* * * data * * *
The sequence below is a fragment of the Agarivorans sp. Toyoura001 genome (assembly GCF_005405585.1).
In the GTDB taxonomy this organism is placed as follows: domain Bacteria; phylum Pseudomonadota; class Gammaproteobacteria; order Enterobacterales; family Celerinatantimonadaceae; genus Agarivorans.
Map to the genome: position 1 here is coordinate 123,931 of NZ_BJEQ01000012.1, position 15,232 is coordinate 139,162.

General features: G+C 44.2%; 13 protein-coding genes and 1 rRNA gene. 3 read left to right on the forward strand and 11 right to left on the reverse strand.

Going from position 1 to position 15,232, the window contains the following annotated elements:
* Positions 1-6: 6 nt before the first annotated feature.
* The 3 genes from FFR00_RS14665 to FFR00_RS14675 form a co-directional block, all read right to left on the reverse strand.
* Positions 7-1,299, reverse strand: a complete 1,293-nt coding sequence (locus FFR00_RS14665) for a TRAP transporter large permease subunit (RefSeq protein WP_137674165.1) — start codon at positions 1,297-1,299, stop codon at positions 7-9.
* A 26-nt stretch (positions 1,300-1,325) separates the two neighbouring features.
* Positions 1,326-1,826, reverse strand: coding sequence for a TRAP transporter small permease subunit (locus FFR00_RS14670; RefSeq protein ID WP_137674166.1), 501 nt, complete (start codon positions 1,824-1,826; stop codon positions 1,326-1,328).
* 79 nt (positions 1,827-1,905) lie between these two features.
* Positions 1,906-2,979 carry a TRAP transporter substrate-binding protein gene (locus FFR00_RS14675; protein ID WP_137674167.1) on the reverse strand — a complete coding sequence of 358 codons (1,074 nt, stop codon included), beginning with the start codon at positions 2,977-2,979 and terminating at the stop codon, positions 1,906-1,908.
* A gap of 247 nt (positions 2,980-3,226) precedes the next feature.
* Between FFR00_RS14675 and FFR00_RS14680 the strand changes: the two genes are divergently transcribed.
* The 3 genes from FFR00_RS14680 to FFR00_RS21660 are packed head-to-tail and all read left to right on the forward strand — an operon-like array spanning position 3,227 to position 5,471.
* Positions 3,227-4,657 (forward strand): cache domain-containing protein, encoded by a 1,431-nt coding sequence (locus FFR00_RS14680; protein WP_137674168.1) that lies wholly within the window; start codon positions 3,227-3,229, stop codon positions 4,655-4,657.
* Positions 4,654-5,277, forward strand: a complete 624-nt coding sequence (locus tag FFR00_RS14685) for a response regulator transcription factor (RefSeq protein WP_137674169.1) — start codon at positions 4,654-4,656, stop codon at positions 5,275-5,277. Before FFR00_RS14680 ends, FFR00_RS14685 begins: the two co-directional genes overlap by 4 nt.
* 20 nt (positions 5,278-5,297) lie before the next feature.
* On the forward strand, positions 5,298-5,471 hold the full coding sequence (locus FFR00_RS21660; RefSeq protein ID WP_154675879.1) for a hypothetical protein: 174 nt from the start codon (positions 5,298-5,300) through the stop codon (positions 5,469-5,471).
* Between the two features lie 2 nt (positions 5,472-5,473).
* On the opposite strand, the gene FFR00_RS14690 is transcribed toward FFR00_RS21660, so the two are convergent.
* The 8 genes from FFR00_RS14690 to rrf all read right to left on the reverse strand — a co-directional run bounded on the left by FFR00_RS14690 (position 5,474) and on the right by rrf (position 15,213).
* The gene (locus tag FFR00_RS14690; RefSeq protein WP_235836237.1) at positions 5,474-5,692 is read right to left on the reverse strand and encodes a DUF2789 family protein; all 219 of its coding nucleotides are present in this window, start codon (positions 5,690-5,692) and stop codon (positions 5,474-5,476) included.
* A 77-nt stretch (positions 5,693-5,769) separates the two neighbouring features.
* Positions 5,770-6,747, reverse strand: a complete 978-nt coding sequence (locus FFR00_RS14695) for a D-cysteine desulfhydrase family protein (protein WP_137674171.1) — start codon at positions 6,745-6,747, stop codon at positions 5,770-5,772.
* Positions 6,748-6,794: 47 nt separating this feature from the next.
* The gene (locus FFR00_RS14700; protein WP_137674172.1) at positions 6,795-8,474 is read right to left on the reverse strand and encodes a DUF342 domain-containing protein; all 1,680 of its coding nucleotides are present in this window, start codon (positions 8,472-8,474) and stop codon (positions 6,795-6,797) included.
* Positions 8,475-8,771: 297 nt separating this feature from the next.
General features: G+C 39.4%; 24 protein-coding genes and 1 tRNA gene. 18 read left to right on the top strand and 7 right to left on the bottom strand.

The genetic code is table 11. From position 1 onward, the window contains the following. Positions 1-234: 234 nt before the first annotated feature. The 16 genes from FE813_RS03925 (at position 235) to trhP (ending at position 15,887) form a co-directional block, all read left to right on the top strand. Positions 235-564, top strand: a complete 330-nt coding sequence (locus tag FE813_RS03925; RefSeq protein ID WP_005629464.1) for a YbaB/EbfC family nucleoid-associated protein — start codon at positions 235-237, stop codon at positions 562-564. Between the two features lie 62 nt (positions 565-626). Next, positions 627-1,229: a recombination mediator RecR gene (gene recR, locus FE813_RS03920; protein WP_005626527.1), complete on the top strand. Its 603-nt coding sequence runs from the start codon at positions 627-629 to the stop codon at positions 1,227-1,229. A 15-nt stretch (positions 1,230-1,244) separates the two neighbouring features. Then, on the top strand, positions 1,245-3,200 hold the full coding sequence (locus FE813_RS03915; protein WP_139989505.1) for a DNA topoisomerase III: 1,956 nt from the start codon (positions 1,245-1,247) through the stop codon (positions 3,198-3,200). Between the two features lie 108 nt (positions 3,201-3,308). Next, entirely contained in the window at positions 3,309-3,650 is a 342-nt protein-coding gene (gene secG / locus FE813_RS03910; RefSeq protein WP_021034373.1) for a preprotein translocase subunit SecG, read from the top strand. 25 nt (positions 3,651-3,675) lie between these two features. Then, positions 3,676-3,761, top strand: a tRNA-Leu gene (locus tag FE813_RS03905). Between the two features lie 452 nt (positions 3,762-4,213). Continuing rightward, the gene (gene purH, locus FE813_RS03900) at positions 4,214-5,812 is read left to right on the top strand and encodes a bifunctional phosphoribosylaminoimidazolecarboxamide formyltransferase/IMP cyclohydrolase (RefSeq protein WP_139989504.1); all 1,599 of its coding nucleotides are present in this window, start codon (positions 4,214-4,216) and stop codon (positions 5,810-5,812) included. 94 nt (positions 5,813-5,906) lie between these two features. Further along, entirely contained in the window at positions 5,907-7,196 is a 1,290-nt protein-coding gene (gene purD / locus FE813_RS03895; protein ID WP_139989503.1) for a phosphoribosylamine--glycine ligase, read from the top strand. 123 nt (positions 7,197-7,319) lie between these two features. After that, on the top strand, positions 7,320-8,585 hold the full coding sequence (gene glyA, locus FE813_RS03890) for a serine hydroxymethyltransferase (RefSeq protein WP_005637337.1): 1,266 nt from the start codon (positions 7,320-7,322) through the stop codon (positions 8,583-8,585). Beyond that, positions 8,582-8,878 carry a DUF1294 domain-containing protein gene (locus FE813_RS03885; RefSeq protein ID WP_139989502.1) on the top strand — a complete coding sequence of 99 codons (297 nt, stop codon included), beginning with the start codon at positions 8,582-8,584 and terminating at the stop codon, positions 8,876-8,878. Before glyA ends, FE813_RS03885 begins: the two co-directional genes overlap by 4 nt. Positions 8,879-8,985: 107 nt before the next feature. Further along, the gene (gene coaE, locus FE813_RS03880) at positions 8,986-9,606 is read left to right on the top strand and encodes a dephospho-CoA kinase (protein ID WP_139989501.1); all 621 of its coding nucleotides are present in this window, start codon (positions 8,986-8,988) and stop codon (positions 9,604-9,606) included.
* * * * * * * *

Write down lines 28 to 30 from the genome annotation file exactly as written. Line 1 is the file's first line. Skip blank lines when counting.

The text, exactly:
* Positions 8,475-8,771: 297 nt separating this feature from the next.
General features: G+C 39.4%; 24 protein-coding genes and 1 tRNA gene. 18 read left to right on the top strand and 7 right to left on the bottom strand.

The genetic code is table 11. From position 1 onward, the window contains the following. Positions 1-234: 234 nt before the first annotated feature. The 16 genes from FE813_RS03925 (at position 235) to trhP (ending at position 15,887) form a co-directional block, all read left to right on the top strand. Positions 235-564, top strand: a complete 330-nt coding sequence (locus tag FE813_RS03925; RefSeq protein ID WP_005629464.1) for a YbaB/EbfC family nucleoid-associated protein — start codon at positions 235-237, stop codon at positions 562-564. Between the two features lie 62 nt (positions 565-626). Next, positions 627-1,229: a recombination mediator RecR gene (gene recR, locus FE813_RS03920; protein WP_005626527.1), complete on the top strand. Its 603-nt coding sequence runs from the start codon at positions 627-629 to the stop codon at positions 1,227-1,229. A 15-nt stretch (positions 1,230-1,244) separates the two neighbouring features. Then, on the top strand, positions 1,245-3,200 hold the full coding sequence (locus FE813_RS03915; protein WP_139989505.1) for a DNA topoisomerase III: 1,956 nt from the start codon (positions 1,245-1,247) through the stop codon (positions 3,198-3,200). Between the two features lie 108 nt (positions 3,201-3,308). Next, entirely contained in the window at positions 3,309-3,650 is a 342-nt protein-coding gene (gene secG / locus FE813_RS03910; RefSeq protein WP_021034373.1) for a preprotein translocase subunit SecG, read from the top strand. 25 nt (positions 3,651-3,675) lie between these two features. Then, positions 3,676-3,761, top strand: a tRNA-Leu gene (locus tag FE813_RS03905). Between the two features lie 452 nt (positions 3,762-4,213). Continuing rightward, the gene (gene purH, locus FE813_RS03900) at positions 4,214-5,812 is read left to right on the top strand and encodes a bifunctional phosphoribosylaminoimidazolecarboxamide formyltransferase/IMP cyclohydrolase (RefSeq protein WP_139989504.1); all 1,599 of its coding nucleotides are present in this window, start codon (positions 4,214-4,216) and stop codon (positions 5,810-5,812) included. 94 nt (positions 5,813-5,906) lie between these two features. Further along, entirely contained in the window at positions 5,907-7,196 is a 1,290-nt protein-coding gene (gene purD / locus FE813_RS03895; protein ID WP_139989503.1) for a phosphoribosylamine--glycine ligase, read from the top strand. 123 nt (positions 7,197-7,319) lie between these two features. After that, on the top strand, positions 7,320-8,585 hold the full coding sequence (gene glyA, locus FE813_RS03890) for a serine hydroxymethyltransferase (RefSeq protein WP_005637337.1): 1,266 nt from the start codon (positions 7,320-7,322) through the stop codon (positions 8,583-8,585). Beyond that, positions 8,582-8,878 carry a DUF1294 domain-containing protein gene (locus FE813_RS03885; RefSeq protein ID WP_139989502.1) on the top strand — a complete coding sequence of 99 codons (297 nt, stop codon included), beginning with the start codon at positions 8,582-8,584 and terminating at the stop codon, positions 8,876-8,878. Before glyA ends, FE813_RS03885 begins: the two co-directional genes overlap by 4 nt. Positions 8,879-8,985: 107 nt before the next feature. Further along, the gene (gene coaE, locus FE813_RS03880) at positions 8,986-9,606 is read left to right on the top strand and encodes a dephospho-CoA kinase (protein ID WP_139989501.1); all 621 of its coding nucleotides are present in this window, start codon (positions 8,986-8,988) and stop codon (positions 9,604-9,606) included.